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Marine Science



International Summit releases urgent call to scale up action for planet’s ice regions.  The One Planet- Polar Summit that brought together for the first time experts and leaders from over forty glacial and polar nations, just concluded a high-level segment convened by President Macron with the Paris Call for Glaciers and Poles to address the dramatic and accelerating loss of ice from the polar and high mountain areas from the climate crisis.

These ice regions formally known as the cryosphere cover 10% of the Earth’s surface and include snow, ice sheets, glaciers, sea ice and permafrost. They play a vital role in the functioning of the planet- providing fresh water, habitats for wildlife, keeping temperatures cool as well as having cultural and spiritual significance. But ice is melting at alarming rates due to increasing temperatures with devastating consequences for people and wildlife .

Together with France,  leaders at the meeting including from China, Germany, India, Norway and Australia, announced a number of initiatives related to the glacier and polar regions including the commitment to increased scientific cooperation to understand and respond to melting ice, such as a major research project in East Antarctica, the launch of a decade of polar and glacier science in 2025, and to scale up international efforts to meet climate and biodiversity goals and commitment.

“This meeting underlined the urgency of political action for the cryosphere: scientists and traditional knowledge holders have been sharing their findings; explorers, civil society, indigenous peoples and local communities have been using their voices to raise awareness on the crisis; and now the next step is very clear- we need bold policies by decision-makers and political action by leaders to make the cryosphere top priority,” said Pascal Lamy, Antarctica2020 co-chair and general rapporteur of the One Planet Polar Summit.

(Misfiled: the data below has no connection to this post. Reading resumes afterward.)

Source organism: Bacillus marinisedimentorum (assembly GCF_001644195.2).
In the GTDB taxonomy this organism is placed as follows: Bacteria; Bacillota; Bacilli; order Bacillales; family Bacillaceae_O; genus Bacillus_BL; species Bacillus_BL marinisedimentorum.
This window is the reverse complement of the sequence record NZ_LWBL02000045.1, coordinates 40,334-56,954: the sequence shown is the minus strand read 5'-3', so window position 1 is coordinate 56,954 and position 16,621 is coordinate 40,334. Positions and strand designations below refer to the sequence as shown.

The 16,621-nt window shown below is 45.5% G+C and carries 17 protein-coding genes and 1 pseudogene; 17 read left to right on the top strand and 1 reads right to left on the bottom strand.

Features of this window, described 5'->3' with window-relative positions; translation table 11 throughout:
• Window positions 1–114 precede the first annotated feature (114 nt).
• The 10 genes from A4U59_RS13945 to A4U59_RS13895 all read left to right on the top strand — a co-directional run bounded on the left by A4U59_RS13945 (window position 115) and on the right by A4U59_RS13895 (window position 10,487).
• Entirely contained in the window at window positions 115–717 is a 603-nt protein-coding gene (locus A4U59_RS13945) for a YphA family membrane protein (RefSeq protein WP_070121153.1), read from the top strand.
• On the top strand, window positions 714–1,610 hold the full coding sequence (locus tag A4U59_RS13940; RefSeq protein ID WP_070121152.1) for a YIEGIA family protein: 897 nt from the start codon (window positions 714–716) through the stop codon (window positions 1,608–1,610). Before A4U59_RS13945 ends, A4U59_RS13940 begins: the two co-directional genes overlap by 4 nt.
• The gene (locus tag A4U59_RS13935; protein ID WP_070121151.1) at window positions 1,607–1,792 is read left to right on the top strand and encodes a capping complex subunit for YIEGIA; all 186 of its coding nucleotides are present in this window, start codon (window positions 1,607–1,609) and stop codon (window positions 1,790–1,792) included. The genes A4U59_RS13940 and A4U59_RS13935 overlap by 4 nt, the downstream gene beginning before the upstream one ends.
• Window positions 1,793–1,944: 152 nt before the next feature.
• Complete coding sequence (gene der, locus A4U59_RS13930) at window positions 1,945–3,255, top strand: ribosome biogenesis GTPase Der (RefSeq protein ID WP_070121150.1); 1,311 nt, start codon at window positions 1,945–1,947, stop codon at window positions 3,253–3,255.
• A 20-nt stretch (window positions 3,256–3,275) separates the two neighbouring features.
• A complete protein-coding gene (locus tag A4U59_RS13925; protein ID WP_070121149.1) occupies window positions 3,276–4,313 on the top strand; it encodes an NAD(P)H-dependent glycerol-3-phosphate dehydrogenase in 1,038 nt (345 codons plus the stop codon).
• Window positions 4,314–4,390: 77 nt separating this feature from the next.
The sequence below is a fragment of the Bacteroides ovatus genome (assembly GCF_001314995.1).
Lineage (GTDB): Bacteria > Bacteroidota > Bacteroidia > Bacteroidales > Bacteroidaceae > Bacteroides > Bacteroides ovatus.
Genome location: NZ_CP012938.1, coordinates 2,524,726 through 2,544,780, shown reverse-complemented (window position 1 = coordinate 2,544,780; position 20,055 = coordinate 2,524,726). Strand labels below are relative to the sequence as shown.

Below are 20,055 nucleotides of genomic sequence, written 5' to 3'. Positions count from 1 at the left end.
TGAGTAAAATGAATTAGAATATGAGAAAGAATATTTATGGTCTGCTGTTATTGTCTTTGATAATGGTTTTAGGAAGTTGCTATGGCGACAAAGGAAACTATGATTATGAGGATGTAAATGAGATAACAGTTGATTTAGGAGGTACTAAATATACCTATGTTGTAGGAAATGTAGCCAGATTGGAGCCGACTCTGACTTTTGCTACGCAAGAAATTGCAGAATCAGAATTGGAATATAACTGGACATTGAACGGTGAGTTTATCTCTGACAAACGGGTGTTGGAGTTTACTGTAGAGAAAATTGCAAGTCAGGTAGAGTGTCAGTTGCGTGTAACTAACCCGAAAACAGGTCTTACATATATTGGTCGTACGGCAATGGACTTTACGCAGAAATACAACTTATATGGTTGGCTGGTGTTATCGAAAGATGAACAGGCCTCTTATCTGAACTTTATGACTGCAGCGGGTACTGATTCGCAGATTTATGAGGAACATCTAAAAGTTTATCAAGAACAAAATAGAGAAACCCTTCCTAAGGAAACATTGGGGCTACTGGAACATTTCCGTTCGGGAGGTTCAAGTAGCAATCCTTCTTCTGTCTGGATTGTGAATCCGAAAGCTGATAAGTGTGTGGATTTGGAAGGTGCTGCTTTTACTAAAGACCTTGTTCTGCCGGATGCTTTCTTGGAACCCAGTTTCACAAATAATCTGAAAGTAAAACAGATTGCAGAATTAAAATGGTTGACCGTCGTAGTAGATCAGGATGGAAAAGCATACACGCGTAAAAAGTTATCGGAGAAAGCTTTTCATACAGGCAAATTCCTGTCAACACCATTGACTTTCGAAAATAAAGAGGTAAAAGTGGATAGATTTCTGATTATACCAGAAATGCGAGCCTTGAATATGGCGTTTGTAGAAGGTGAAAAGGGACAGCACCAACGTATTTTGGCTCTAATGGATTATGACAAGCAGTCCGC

Recommendations by scientists and NGOs highlighted the urgent need to drastically cut greenhouse gas emissions and to phase out fossil fuel investments to keep global warming within 1.5C, recognising it will still not be enough to stop the loss of ice altogether. At the same time protection as well as precaution on land and sea must be accelerated to reduce pressure on ecosystems and species from human activities. Sufficient funding was another key ask to boost scientific research and international collaboration to better understand, predict and respond to the accelerating impacts and risks of the disappearing cryosphere was another key ask, with many participants lamenting the current “melting of research budgets”.

“We heard hugely worrying statistics from scientists and heart-breaking testimonials from Indigenous Peoples whose homes, livelihoods, culture and even lives are threatened by the impacts of rapidly melting ice. At the same time there was a message of hope. If we rally together, we still have a small window of opportunity to make the best of a bad situation. The world’s experts have given a blueprint for cryosphere action. We now need the political courage of leaders to deliver it.” said Genevieve Pons, Director General and Vice President, Europe Jacques Delors and Antarctica 2020 co-chair and convenor of the NGO sessions during the Summit.

Frustration has been mounting at the lack of progress in protecting Antarctica and its waters within the responsible body – the Commission for the Conservation of Antarctic Marine Living Resources (CCAMLR), despite a year of extremes in the region, with Antarctic sea ice at a record low  and Avian flu just arriving on the continent.

“You can’t negotiate the melting point of water, which means that every one tenth of a degree of warming above 1.5C will have huge impacts on Antarctica’s ice. We need urgent climate and biodiversity action to address this unfolding tragedy, including prioritising high-level diplomacy to unlock marine protection in CCAMLR  as soon as possible. We hope this Paris Call is not just hot air but a turning point for cryosphere action. The upcoming Climate Conference in Dubai in a couple of weeks and the 3rd UN Ocean Conference in France in 2025 will be a clear tests of how serious leaders are in saving our planet’s ice,” said Jim Barnes, Founder of the Antarctica and Southern Ocean Coalition.